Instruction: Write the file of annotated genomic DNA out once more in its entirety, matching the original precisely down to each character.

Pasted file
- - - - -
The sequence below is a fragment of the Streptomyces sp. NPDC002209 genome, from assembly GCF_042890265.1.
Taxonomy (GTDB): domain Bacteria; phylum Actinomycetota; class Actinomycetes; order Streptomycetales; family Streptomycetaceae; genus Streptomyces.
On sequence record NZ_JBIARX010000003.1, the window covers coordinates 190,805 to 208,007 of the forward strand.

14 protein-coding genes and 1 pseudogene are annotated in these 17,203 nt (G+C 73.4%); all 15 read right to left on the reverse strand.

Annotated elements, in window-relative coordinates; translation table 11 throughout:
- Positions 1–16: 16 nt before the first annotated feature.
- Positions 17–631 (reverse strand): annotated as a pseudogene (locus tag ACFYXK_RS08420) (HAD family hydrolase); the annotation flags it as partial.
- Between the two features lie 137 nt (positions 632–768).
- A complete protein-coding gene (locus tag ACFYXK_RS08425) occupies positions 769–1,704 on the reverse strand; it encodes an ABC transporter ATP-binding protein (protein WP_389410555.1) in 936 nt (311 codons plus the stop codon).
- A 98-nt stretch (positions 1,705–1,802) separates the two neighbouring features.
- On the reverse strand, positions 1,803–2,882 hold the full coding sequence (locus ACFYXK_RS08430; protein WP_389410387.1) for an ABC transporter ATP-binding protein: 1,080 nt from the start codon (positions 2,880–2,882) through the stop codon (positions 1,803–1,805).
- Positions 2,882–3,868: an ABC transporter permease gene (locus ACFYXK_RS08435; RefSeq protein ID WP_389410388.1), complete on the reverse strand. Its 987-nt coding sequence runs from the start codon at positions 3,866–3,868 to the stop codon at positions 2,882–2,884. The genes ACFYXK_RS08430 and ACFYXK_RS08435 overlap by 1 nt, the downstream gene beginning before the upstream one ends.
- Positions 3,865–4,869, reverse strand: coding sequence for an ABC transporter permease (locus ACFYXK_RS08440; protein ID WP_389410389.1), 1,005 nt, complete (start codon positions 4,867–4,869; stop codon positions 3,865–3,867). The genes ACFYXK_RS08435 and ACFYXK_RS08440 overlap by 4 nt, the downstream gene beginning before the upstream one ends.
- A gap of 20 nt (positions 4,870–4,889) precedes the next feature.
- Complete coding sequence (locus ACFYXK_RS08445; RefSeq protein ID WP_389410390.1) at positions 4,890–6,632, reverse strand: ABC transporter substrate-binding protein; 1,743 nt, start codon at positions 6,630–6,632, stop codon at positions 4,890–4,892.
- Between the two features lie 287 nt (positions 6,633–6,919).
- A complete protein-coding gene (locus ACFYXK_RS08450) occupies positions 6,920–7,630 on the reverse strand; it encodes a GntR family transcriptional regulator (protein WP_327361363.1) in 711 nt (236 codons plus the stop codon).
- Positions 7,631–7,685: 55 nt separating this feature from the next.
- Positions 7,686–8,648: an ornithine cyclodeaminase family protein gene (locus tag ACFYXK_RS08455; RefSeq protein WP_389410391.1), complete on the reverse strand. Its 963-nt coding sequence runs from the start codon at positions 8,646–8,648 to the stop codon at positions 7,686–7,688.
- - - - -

The sequence below is a fragment of the Streptomyces sp. NPDC002209 genome, from assembly GCF_042890265.1.
Taxonomy (GTDB): domain Bacteria; phylum Actinomycetota; class Actinomycetes; order Streptomycetales; family Streptomycetaceae; genus Streptomyces.
On sequence record NZ_JBIARX010000003.1, the window covers coordinates 190,805 to 208,007 of the forward strand.

14 protein-coding genes and 1 pseudogene are annotated in these 17,203 nt (G+C 73.4%); all 15 read right to left on the reverse strand.

Annotated elements, in window-relative coordinates; translation table 11 throughout:
- Positions 1–16: 16 nt before the first annotated feature.
- Positions 17–631 (reverse strand): annotated as a pseudogene (locus tag ACFYXK_RS08420) (HAD family hydrolase); the annotation flags it as partial.
- Between the two features lie 137 nt (positions 632–768).
- A complete protein-coding gene (locus tag ACFYXK_RS08425) occupies positions 769–1,704 on the reverse strand; it encodes an ABC transporter ATP-binding protein (protein WP_389410555.1) in 936 nt (311 codons plus the stop codon).
- A 98-nt stretch (positions 1,705–1,802) separates the two neighbouring features.
- On the reverse strand, positions 1,803–2,882 hold the full coding sequence (locus ACFYXK_RS08430; protein WP_389410387.1) for an ABC transporter ATP-binding protein: 1,080 nt from the start codon (positions 2,880–2,882) through the stop codon (positions 1,803–1,805).
- Positions 2,882–3,868: an ABC transporter permease gene (locus ACFYXK_RS08435; RefSeq protein ID WP_389410388.1), complete on the reverse strand. Its 987-nt coding sequence runs from the start codon at positions 3,866–3,868 to the stop codon at positions 2,882–2,884. The genes ACFYXK_RS08430 and ACFYXK_RS08435 overlap by 1 nt, the downstream gene beginning before the upstream one ends.
- Positions 3,865–4,869, reverse strand: coding sequence for an ABC transporter permease (locus ACFYXK_RS08440; protein ID WP_389410389.1), 1,005 nt, complete (start codon positions 4,867–4,869; stop codon positions 3,865–3,867). The genes ACFYXK_RS08435 and ACFYXK_RS08440 overlap by 4 nt, the downstream gene beginning before the upstream one ends.
- A gap of 20 nt (positions 4,870–4,889) precedes the next feature.
- Complete coding sequence (locus ACFYXK_RS08445; RefSeq protein ID WP_389410390.1) at positions 4,890–6,632, reverse strand: ABC transporter substrate-binding protein; 1,743 nt, start codon at positions 6,630–6,632, stop codon at positions 4,890–4,892.
- Between the two features lie 287 nt (positions 6,633–6,919).
- A complete protein-coding gene (locus ACFYXK_RS08450) occupies positions 6,920–7,630 on the reverse strand; it encodes a GntR family transcriptional regulator (protein WP_327361363.1) in 711 nt (236 codons plus the stop codon).
- Positions 7,631–7,685: 55 nt separating this feature from the next.
- Positions 7,686–8,648: an ornithine cyclodeaminase family protein gene (locus tag ACFYXK_RS08455; RefSeq protein WP_389410391.1), complete on the reverse strand. Its 963-nt coding sequence runs from the start codon at positions 8,646–8,648 to the stop codon at positions 7,686–7,688.